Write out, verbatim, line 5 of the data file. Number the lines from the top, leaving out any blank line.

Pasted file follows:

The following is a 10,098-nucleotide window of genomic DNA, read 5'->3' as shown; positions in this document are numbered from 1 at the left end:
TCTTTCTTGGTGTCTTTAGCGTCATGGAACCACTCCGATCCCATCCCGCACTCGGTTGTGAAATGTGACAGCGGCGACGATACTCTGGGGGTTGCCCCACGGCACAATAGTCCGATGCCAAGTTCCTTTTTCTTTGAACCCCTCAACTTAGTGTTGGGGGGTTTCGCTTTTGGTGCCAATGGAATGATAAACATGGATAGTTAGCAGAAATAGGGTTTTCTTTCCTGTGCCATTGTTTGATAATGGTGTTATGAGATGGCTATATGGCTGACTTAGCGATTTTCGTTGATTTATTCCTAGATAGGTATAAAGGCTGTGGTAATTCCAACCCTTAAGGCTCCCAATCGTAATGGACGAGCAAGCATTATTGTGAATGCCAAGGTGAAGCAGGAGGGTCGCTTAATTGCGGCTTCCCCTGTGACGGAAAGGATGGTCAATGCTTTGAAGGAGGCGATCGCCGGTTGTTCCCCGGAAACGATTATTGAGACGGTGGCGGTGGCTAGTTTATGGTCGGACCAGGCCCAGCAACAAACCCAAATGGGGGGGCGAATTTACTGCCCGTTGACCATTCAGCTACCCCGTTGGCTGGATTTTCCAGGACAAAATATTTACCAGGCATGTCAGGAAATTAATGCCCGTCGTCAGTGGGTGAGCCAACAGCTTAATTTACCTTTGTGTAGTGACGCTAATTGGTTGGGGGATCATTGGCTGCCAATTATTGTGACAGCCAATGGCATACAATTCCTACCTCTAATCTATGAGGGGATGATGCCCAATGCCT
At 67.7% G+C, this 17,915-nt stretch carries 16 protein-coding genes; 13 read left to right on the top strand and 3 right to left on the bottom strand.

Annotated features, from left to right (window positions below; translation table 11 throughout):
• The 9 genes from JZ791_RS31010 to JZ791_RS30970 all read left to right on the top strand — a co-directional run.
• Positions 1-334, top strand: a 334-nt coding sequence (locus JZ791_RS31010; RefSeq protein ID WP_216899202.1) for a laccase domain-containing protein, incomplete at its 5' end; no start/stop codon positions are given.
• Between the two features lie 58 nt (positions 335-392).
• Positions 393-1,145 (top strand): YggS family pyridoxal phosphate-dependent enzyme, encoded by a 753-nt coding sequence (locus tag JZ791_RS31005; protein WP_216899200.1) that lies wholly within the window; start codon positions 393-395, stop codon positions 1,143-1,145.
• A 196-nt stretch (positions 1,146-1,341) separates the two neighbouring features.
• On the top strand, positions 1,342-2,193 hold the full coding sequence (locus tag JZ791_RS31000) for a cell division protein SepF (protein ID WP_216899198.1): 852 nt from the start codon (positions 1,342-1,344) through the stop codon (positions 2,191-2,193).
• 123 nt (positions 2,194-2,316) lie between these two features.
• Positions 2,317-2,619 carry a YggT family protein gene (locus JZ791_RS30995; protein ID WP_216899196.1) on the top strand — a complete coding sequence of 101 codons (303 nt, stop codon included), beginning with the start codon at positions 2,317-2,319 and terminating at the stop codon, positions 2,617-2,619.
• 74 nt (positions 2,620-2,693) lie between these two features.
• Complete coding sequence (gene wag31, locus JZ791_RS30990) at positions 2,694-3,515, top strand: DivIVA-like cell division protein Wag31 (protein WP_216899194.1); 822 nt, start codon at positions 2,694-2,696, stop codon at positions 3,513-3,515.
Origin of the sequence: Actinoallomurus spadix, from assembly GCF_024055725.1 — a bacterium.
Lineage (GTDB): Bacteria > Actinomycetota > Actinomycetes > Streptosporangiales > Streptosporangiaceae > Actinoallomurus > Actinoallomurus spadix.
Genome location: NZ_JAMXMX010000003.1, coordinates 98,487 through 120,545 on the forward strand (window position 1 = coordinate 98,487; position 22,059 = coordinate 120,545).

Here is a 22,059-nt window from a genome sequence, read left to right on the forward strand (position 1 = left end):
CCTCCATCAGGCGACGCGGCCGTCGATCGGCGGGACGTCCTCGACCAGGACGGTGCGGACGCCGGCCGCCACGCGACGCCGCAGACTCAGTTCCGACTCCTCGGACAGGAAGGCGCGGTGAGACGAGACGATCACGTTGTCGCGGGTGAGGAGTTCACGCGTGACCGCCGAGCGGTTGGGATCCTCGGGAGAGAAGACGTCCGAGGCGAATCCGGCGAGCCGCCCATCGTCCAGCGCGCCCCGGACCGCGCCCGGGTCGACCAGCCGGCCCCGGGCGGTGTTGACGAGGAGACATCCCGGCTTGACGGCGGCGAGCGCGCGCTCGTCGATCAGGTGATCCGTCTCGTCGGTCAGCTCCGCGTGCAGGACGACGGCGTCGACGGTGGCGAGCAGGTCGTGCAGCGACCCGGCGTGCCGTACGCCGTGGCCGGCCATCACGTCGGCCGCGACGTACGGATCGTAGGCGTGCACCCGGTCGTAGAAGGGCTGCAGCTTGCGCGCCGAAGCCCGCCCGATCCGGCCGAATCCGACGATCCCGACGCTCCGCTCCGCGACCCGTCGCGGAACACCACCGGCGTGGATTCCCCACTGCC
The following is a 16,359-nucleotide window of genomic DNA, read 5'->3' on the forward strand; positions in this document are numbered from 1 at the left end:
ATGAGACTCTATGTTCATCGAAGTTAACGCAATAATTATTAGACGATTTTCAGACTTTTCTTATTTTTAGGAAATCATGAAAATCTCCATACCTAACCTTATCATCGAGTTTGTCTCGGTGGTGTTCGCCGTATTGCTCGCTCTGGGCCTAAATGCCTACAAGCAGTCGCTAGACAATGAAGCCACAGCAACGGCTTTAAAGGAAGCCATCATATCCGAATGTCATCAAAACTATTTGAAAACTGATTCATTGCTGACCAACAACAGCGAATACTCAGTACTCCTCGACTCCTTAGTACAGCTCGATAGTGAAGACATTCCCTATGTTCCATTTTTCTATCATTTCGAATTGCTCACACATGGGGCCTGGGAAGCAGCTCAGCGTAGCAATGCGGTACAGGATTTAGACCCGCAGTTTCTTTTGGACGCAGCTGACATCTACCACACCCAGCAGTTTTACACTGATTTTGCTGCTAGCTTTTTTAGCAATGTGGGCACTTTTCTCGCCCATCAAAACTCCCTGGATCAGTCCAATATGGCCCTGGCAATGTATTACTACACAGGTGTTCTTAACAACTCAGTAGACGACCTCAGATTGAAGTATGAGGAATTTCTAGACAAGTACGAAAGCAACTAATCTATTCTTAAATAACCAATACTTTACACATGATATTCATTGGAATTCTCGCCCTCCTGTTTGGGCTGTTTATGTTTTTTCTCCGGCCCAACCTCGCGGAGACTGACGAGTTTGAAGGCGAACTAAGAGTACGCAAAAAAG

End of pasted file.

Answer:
• The 9 genes from JZ791_RS31010 to JZ791_RS30970 all read left to right on the top strand — a co-directional run.